Do you surrender nuts?

Do you surrender nuts?

He is celebrated for his one-word reply to a German surrender ultimatum: “Nuts!”…Anthony McAuliffe.

Anthony Clement McAuliffe
Nickname(s) “Old Crock”, “Nuts”
Born July 2, 1898 Washington, D.C., United States
Died August 10, 1975 (aged 77) Walter Reed Army Medical Center, Washington, D.C., United States
Buried Arlington National Cemetery

Who said nuts to surrender?

Anthony McAuliffe
Anthony McAuliffe (2 July 1898 – 11 August 1975) was the United States Army general who was the acting division commander of the 101st Airborne Division troops defending Bastogne, Belgium, during World War II’s Battle of the Bulge, famous for his single-word reply of “Nuts!” in response to a German surrender ultimatum.

What did the response nuts mean?

War History Online presents this Guest Article from Charley Valera. “NUTS,” an official military response to a German commander. The response was to a German letter threatening to annihilate over 100,000 US troops in what was to be known as The Battle of the Bulge.

What does Nuts mean in military terms?

Anthony McAuliffe of the 101st Airborne to answer the German call for surrender at Bastogne with the one-word interjection, “Nuts!” (Asked by the puzzled German emissaries what it meant, an aide to McAuliffe reportedly replied, “It means, ‘Go to hell.

How far did Patton March to Bastogne?

George S. Patton Jr., not known for his faint-heartedness, confided to his diary, “We can still lose this war.” The Army bent but did not break; the German onslaught bowed back the Allied line along an 85-mile front, giving the battle its name. Fighting swept across 2,000 square miles of Belgium and Luxembourg.

Why did Germans want to surrender to Americans?

The maneuvering between the United States and the Soviet Union that would turn into the Cold War was already beginning. As for the Germans, they were in a rush to surrender to the Americans precisely because of the brutality and deportations faced by Germans — soldiers and civilians alike — captured by the Red Army.

Who broke the siege of Bastogne?

The siege was from 20 to 27 December, until the besieged American forces were relieved by elements of General George Patton’s Third Army. Initially parts of: 101st Airborne Division.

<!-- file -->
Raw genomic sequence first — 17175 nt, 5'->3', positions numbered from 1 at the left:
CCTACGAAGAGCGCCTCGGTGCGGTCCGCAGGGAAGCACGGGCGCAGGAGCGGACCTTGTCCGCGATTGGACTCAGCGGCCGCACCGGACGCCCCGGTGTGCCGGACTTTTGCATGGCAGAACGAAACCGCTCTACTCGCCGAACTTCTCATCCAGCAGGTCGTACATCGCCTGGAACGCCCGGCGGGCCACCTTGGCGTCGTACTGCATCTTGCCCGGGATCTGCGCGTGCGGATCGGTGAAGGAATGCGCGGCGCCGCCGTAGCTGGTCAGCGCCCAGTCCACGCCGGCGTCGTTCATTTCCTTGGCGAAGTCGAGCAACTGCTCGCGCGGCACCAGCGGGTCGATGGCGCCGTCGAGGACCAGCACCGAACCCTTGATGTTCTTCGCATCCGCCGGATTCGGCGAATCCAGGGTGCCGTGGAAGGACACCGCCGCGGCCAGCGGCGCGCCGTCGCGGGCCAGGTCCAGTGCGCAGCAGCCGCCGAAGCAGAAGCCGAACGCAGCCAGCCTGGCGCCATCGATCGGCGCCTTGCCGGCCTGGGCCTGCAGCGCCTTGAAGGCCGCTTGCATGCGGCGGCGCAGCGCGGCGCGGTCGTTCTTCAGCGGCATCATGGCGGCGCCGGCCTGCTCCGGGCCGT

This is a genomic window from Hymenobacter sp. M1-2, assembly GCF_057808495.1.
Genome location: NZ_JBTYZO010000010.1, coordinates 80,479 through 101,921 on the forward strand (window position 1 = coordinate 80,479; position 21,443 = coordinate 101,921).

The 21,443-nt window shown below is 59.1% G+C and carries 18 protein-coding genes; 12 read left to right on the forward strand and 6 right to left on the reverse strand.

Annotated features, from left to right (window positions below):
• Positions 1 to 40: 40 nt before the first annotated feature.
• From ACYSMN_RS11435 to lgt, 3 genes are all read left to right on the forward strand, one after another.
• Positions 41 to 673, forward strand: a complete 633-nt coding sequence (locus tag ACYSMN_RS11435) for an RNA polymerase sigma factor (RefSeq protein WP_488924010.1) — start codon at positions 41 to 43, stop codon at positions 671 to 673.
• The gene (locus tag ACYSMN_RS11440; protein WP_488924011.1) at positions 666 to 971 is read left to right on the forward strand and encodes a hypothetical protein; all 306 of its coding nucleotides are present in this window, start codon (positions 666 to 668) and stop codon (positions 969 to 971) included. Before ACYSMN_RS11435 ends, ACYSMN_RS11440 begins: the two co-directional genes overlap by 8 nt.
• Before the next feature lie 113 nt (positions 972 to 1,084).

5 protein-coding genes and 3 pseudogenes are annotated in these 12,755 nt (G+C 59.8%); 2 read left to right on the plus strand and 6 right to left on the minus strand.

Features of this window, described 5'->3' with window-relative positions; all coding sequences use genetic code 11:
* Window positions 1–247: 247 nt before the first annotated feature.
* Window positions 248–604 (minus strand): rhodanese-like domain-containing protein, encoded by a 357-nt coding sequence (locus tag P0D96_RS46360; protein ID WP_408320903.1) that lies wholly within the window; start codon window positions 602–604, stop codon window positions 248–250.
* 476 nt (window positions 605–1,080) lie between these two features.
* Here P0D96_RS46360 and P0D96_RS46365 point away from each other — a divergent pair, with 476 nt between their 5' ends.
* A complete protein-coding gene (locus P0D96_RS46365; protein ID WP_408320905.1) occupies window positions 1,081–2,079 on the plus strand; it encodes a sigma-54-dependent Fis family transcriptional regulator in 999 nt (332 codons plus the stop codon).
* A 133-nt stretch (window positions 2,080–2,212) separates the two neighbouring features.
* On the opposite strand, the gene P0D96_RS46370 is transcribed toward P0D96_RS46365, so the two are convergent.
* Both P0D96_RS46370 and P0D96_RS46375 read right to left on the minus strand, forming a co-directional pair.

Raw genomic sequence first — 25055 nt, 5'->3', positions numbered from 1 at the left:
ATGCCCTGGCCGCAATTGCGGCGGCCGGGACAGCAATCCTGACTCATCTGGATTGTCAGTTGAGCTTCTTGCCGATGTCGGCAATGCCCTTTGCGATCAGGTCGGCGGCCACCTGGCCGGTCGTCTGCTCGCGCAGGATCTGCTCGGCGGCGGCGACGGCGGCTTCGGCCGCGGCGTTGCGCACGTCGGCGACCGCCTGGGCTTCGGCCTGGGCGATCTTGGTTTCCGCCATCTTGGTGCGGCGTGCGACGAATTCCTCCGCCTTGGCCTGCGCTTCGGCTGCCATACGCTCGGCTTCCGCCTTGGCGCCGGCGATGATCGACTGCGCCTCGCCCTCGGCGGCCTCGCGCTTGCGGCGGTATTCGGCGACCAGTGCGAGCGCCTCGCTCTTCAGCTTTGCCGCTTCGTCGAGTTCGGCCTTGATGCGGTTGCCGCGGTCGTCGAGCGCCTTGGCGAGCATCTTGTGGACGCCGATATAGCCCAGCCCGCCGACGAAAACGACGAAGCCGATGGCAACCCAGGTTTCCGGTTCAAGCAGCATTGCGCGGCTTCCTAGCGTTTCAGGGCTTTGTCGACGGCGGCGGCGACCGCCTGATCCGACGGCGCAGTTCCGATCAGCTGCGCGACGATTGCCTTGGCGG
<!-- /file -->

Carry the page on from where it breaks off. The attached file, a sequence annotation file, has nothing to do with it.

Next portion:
Why is the Battle of the Bulge famous?

The Battle of the Bulge marked the last German offense on the Western Front. The catastrophic losses on the German side prevented Germany from resisting the advance of Allied forces following the Normandy Invasion.

Did Patton really save Bastogne?

On December 26, General George S. Patton employs an audacious strategy to relieve the besieged Allied defenders of Bastogne, Belgium, during the brutal Battle of the Bulge.

How long did 101st hold Bastogne?

Siege of Bastogne
101st Airborne Division troops watch as C-47s drop supplies over Bastogne, 26 December 1944
Date 20–27 December 1944 Location Bastogne, Wallonia, Belgium 50°00′00″N 5°43′17″E Result American victory
United States Germany

How did Germany lose the Battle of the Bulge?

Within days, General George Patton had turned his 350,000-man army North and punched through the German flank to relieve the beleaguered 101st Airborne and turn the tide of the Battle of the Bulge. By January 13, 1945, the Allies had fully repelled the German attack and ironed out the bulge on the Western front.

Did General Patton rescue the 101st?

On December 26, General George Patton relieved the 101st Airborne Division (Air Assault), the defenders of Bastogne, Belgium, during the brutal Battle of the Bulge.

Did Patton relieve Bastogne?

Completely surrounded in the town of Bastogne during the Battle of the Bulge, the 101st Airborne Division held off besieging German forces for eight days until their relief by General George Patton’s Third Army on December 26, 1944.

Why are the English called Tommies?

The origins of the term Tommy is widely disputed, the most common interpretation is that the term comes from Tommy Atkins, which is slang for a common soldier in the British Army. The term Tommy was established during the nineteenth century, but is particularly associated with World War 1.

How did the Battle of the Bulge end?

The day after Christmas, units of Patton’s rapidly approaching Third Army finally arrived, broke through the German lines, and rescued the troops.” Claiming victory of the battle on January 25, 1945, and the Allies headed for Berlin. The war ended less than five months later with Germany’s May 7 surrender.

What ended the Battle of the Bulge?

December 16, 1944 – January 25, 1945Battle of the Bulge / Period

The Battle of the Bulge started on December 16, 1944, when German forces launched a surprise attack on Allied forces in the forested Ardennes region in Belgium, Luxembourg, and France. The battle lasted until January 16, 1945, after the Allied counteroffensive forced German troops to withdraw.